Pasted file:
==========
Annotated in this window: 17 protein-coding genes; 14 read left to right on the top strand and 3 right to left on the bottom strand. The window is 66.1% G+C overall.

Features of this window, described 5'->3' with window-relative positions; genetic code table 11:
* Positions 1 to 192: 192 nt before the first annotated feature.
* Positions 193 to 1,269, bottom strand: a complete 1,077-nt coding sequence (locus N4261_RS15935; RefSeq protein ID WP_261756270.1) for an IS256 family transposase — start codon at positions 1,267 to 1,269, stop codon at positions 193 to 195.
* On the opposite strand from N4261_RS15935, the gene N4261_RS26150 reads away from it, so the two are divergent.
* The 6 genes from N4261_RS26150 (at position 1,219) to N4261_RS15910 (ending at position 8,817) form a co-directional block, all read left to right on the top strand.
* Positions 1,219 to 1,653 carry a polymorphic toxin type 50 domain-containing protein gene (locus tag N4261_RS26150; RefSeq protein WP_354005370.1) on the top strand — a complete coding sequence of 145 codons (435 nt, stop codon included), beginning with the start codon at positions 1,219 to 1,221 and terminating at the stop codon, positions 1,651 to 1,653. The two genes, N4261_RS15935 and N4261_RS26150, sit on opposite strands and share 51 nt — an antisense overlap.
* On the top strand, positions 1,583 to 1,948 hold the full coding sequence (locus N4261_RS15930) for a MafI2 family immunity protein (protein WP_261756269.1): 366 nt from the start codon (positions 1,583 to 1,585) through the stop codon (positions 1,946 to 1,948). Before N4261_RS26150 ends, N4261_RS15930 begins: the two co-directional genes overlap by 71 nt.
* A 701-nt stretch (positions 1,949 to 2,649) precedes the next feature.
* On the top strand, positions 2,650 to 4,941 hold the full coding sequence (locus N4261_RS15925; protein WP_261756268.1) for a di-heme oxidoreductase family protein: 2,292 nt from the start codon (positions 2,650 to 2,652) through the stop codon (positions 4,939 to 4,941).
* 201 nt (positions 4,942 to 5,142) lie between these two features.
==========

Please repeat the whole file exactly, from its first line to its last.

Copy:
Annotated in this window: 17 protein-coding genes; 14 read left to right on the top strand and 3 right to left on the bottom strand. The window is 66.1% G+C overall.

Features of this window, described 5'->3' with window-relative positions; genetic code table 11:
* Positions 1 to 192: 192 nt before the first annotated feature.
* Positions 193 to 1,269, bottom strand: a complete 1,077-nt coding sequence (locus N4261_RS15935; RefSeq protein ID WP_261756270.1) for an IS256 family transposase — start codon at positions 1,267 to 1,269, stop codon at positions 193 to 195.
* On the opposite strand from N4261_RS15935, the gene N4261_RS26150 reads away from it, so the two are divergent.
* The 6 genes from N4261_RS26150 (at position 1,219) to N4261_RS15910 (ending at position 8,817) form a co-directional block, all read left to right on the top strand.
* Positions 1,219 to 1,653 carry a polymorphic toxin type 50 domain-containing protein gene (locus tag N4261_RS26150; RefSeq protein WP_354005370.1) on the top strand — a complete coding sequence of 145 codons (435 nt, stop codon included), beginning with the start codon at positions 1,219 to 1,221 and terminating at the stop codon, positions 1,651 to 1,653. The two genes, N4261_RS15935 and N4261_RS26150, sit on opposite strands and share 51 nt — an antisense overlap.
* On the top strand, positions 1,583 to 1,948 hold the full coding sequence (locus N4261_RS15930) for a MafI2 family immunity protein (protein WP_261756269.1): 366 nt from the start codon (positions 1,583 to 1,585) through the stop codon (positions 1,946 to 1,948). Before N4261_RS26150 ends, N4261_RS15930 begins: the two co-directional genes overlap by 71 nt.
* A 701-nt stretch (positions 1,949 to 2,649) precedes the next feature.
* On the top strand, positions 2,650 to 4,941 hold the full coding sequence (locus N4261_RS15925; protein WP_261756268.1) for a di-heme oxidoreductase family protein: 2,292 nt from the start codon (positions 2,650 to 2,652) through the stop codon (positions 4,939 to 4,941).
* 201 nt (positions 4,942 to 5,142) lie between these two features.